# Huffman golfing [duplicate]

Write a filter that converts text from standard input to a representation of its Huffman tree on standard output. In as few characters as possible.

• you're free to consider newlines or not
• output format is free, as long as it's some human-readable encoding of a tree. s-exps, ascii-art and .png, all good. RPN, .dot, I'll smile or frown, but that ought to be ok. Program cores and/or raw pointers , no way.
• no canonicalization needed; if the characters are at the right depth, that's good enough.

Sample possible output for "this is an example of a huffman tree" (from wikipedia):

(((e . (n . (o . u))) . (a . (t . m))) .
(((i . (x . p)) . (h . s)) . (((r . l) . f) . #\space)))


I can't reproduce all possible valid outputs with human-readable representation combinations in here (the margin is a bit too thin), but what should check is which characters end up at which number of bits:

• 3 bits: a e [space]
• 4 bits: f h i m n s t
• 5 bits: l o p r u x

If [newline] is kept in, it appears appears in the "5 bits" level, but (any) two characters have to drop from there to 6 bits.

• Why finishing that quick? There're only 2 answers so far. Feb 18 '11 at 8:49
• No, didn't know that. Is this written up somewhere?
– J B
Feb 18 '11 at 9:29
• I tried it out, but strange enough I could change the accepted answer, even if accepted for half a year. They possibly changed the rules. Feb 18 '11 at 9:52
• @George Edison: Is this new? I remember this was different before. Feb 20 '11 at 15:30

### GolfScript, 54 34 characters

:)1/.&.,({{),)@-,-}$(\(@[[\]]+}*~  The script takes input from STDIN and prints the tree in the following form: [[["a" "e"] [["t" "h"] ["i" "s"]]] [[["n" "m"] [["x" "p"] ["l" "o"]]] [[["u" "r"] "f"] " "]]]  You may try the code online. Edit: In contrast to the longer version the character counts are not saved inside the tree but recalculated each time we need them. Previous version with comments: 1/ # split text into chars ..& # create string with unique chars \{ # for each char {1$=},       # filter the original string for this char
,            # count number of occurences
]            # build data entry [char count]
}+%          # end of for-each loop

.,           # count number of distinct chars
({           # decrement and loop that many times
{1=}$# sort list by count field (\(@ # take first two elements of sorted list +~ # flatten to stack [[ # start new entry @+ # add count values @@[\] # join nodes into a new tree \ # swap count and tree ]]+ # close entry and add back to list }* # end of for-loop ~~ # flatten array ; # discard count  # transform to readable  # Ruby 1.9 - 160138 113 f=Hash.new(0);$<.chars{|c|f[c]+=1}
f.all?{a,b,*f=f.sort_by(&:last);*a,i=a;*b,j=b;f<<[a,b,i+j];f[1]}
p f[0][0..-2]


Ungolfed:

f=STDIN.chars.inject(Hash.new(0)){ |f,c|
f[c]+=1
f
}
f=f.to_a.map &:reverse

while f.size > 1
a, b, *f = f.sort_by &:first
f = [[a[0]+b[0], a, b], *f]
end

p=->a{ a[1].is_a?(String) ? a[1] : [p[a[1]],p[a[2]]] }
p p[f[0]]


Output for this is an example of a huffman tree:

[[[[["l", "p"], ["r", "u"]], ["s", ["o", "x"]]], [["i", "n"], "e"]], [["a", ["h", "t"]], [["m", "f"], " "]]]


## Perl, 148

With the p command-line option (counted in):

$b{$&}++while/./g;for(@_=map[$b{$_},$_],keys%b;$#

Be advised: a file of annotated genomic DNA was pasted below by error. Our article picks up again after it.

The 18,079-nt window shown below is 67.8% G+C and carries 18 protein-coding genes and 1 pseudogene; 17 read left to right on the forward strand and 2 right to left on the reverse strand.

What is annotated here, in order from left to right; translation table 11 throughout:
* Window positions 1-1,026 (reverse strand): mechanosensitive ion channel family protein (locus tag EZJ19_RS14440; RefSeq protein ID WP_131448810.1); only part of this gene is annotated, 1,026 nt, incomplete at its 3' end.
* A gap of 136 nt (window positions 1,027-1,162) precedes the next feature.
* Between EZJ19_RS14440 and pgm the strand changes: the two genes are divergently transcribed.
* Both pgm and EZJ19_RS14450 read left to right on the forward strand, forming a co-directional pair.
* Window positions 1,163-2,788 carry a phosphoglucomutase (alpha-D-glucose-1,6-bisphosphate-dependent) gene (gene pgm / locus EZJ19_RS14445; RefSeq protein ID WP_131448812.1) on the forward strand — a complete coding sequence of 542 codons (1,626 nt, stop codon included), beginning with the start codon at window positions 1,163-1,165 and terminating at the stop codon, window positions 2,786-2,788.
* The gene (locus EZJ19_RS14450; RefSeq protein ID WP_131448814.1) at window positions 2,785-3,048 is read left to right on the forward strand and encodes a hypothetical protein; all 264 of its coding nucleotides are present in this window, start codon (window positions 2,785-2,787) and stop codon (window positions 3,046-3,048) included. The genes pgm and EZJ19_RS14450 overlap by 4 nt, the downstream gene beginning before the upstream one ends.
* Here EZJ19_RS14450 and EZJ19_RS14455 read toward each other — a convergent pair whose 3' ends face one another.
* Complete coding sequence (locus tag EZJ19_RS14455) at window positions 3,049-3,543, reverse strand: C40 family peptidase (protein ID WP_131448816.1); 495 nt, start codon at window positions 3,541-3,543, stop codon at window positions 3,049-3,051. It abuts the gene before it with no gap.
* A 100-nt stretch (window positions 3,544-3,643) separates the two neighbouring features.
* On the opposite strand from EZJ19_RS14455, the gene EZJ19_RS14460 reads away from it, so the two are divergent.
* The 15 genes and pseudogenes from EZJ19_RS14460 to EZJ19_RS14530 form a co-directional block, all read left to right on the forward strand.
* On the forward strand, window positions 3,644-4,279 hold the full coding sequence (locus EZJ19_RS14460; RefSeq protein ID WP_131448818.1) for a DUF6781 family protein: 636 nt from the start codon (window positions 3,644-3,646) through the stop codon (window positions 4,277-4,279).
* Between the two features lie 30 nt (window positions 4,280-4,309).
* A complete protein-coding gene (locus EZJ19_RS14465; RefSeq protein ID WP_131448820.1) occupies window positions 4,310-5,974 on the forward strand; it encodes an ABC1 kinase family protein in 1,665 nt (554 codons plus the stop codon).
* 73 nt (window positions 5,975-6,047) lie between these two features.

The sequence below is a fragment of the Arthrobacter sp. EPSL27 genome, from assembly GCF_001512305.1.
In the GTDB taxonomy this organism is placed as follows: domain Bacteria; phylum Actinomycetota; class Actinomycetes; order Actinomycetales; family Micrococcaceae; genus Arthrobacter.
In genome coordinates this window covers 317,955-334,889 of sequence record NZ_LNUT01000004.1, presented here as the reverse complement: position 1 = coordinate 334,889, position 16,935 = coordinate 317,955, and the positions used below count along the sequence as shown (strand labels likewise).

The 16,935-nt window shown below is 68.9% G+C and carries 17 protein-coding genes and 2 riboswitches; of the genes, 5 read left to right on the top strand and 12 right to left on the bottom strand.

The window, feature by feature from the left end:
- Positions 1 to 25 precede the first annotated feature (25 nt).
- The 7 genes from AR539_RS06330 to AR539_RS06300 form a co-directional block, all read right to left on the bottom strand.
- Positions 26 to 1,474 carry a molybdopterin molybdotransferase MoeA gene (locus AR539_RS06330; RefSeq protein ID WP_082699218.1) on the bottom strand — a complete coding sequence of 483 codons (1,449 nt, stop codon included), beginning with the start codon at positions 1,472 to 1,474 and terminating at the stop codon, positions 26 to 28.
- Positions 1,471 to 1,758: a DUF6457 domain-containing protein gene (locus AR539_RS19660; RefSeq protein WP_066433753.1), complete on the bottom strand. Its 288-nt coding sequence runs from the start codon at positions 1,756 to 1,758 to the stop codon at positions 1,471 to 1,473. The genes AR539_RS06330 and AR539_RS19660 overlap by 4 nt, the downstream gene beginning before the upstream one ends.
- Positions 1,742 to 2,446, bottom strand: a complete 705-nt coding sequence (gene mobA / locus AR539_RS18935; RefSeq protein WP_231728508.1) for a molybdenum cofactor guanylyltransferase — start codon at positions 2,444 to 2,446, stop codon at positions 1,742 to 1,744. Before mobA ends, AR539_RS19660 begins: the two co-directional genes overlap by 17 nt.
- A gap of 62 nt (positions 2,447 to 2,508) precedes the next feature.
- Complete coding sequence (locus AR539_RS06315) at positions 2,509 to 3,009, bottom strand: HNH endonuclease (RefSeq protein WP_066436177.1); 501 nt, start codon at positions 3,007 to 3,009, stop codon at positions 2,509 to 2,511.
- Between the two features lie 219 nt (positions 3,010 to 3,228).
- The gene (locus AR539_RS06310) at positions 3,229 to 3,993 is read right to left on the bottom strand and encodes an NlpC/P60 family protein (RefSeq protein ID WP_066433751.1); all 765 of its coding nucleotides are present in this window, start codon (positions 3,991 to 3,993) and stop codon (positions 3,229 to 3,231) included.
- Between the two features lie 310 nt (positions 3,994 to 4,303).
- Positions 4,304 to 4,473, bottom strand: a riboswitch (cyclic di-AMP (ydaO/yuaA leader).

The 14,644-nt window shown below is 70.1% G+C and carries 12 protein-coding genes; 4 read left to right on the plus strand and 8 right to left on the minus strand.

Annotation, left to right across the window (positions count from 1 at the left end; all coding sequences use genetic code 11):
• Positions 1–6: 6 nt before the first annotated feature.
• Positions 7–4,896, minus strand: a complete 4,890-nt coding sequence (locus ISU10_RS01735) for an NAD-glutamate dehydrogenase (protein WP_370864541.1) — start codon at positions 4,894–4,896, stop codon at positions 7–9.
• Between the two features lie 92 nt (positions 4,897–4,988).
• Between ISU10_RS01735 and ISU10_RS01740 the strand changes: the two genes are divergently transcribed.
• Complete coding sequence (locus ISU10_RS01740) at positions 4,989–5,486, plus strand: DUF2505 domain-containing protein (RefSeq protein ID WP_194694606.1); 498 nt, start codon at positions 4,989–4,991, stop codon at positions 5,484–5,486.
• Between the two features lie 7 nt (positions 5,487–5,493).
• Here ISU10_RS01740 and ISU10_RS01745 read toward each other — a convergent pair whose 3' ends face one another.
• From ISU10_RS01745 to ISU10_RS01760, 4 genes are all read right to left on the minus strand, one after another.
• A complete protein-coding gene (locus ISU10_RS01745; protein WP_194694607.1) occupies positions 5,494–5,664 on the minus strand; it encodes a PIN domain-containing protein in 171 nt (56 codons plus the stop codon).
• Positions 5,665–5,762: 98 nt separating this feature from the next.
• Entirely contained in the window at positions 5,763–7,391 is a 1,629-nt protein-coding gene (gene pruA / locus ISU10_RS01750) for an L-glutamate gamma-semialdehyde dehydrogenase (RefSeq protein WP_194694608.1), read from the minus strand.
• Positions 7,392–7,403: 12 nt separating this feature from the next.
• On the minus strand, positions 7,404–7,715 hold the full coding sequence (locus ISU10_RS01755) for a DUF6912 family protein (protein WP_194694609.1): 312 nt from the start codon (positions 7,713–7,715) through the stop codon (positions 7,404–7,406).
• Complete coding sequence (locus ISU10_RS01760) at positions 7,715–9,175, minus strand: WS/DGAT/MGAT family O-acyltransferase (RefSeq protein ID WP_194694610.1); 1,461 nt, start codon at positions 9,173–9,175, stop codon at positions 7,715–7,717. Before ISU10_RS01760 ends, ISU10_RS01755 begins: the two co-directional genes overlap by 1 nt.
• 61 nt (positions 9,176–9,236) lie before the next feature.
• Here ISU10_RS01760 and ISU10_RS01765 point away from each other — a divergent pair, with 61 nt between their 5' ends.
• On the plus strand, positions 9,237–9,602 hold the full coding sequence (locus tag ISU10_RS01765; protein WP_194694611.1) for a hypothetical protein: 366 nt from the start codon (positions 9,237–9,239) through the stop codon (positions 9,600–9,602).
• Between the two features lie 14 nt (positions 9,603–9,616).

_;@_=([$_[0][0]+$_[1][0],"($_[0][1]$_[1][1])"],@_
[2..$#_])){@_=sort{$$a[0]<=>$$b[0]}@_}$_=$_[0][1]  Sample use: $ <<< 'this is an example of a huffman tree' perl -pe '$b{$&}++while/./g;for(@_=map[$b{$_},$_],keys%b;$#_;@_=([$_[0][0]+$_[1][0],"($_[0][1]$_[1][1])"],@_[2..$#_])){@_=sort{$$a[0]<=>$$b[0]}@_}$_=$_[0][1]' (((ae)(((rx)h)((po)(ul))))(((nm)(ti))((sf) )))  Ungolfed: # count characters$b{$&}++ while /./g; for( # init: convert hash to array of [freq,tree] pairs @_ = map [$b{$_},$_], keys %b;
# as long as there are more than one elements left
$#_; # merge the two leftmost nodes @_ = ( [$_[0][0]+$_[1][0], "($_[0][1]$_[1][1])" ], @_[2..$#_] )
)
{
# keep array in ascending order at all times
@_=sort{$$a[0]<=>$$b[0]}@_
}

# set up for print
$_=$_[0][1]


Not completely shure whether it is valid.

import List
data T=Char:=Int|N T T Int
s(x:=_)=show x
s(N a b _)='(':s a++s b++")"
g(_:=a)=a
g(N _ _ a)=a
i[a]=a
i(a:b:x)=t$N a b(g a+g b):x t=i.sortBy((.g).(compare.g)) main=interact$s.t.map(\x->x!!0:=length x).group.sort


Outputs:

• The quick, brown fox jumps over the lazy dog.
((((('k''l')('i''j'))(('p''q')('m''n')))((('a''b')('.''T'))(('f''g')('c''d'))))(((('z'('x''y'))'e')((('v''w')('s''t'))'o'))((('r''u')(('\n'',')'h'))' ')))
• this is an example of a huffman tree
((('a''e')(('h''i')(('o''p')('\n''l'))))((('s''t')('m''n'))((('x'('r''u'))'f')' ')))

Output format is like in the question, but whithout whitespace and whithout , between the two arms. I assume it's human readable.

• It's perfectly human-readable. Assuming I'm human.
– J B
Feb 18 '11 at 8:45
• codepad.org/mjME3TGV - Program error: pattern match failure: i [] Feb 18 '11 at 21:45
• @George Edison: you need to provide an input string. Or alternately: well, that [] is a perfectly sensible representation of the empty tree. O:-)
– J B
Feb 19 '11 at 0:41
• Adding support for the empty tree would make the whole beast much more complicated. Feb 20 '11 at 15:30

Python 3.1.2, 132 chars

i=input();n=[(i.count(c),c)for c in set(i)]
while n[1:]:n.sort(key=lambda x:x[0]);(a,b),(c,d),*e=n;n=e+[(a+c,(b,d))]
print(n[0][1])
`

It can't handle the empty string.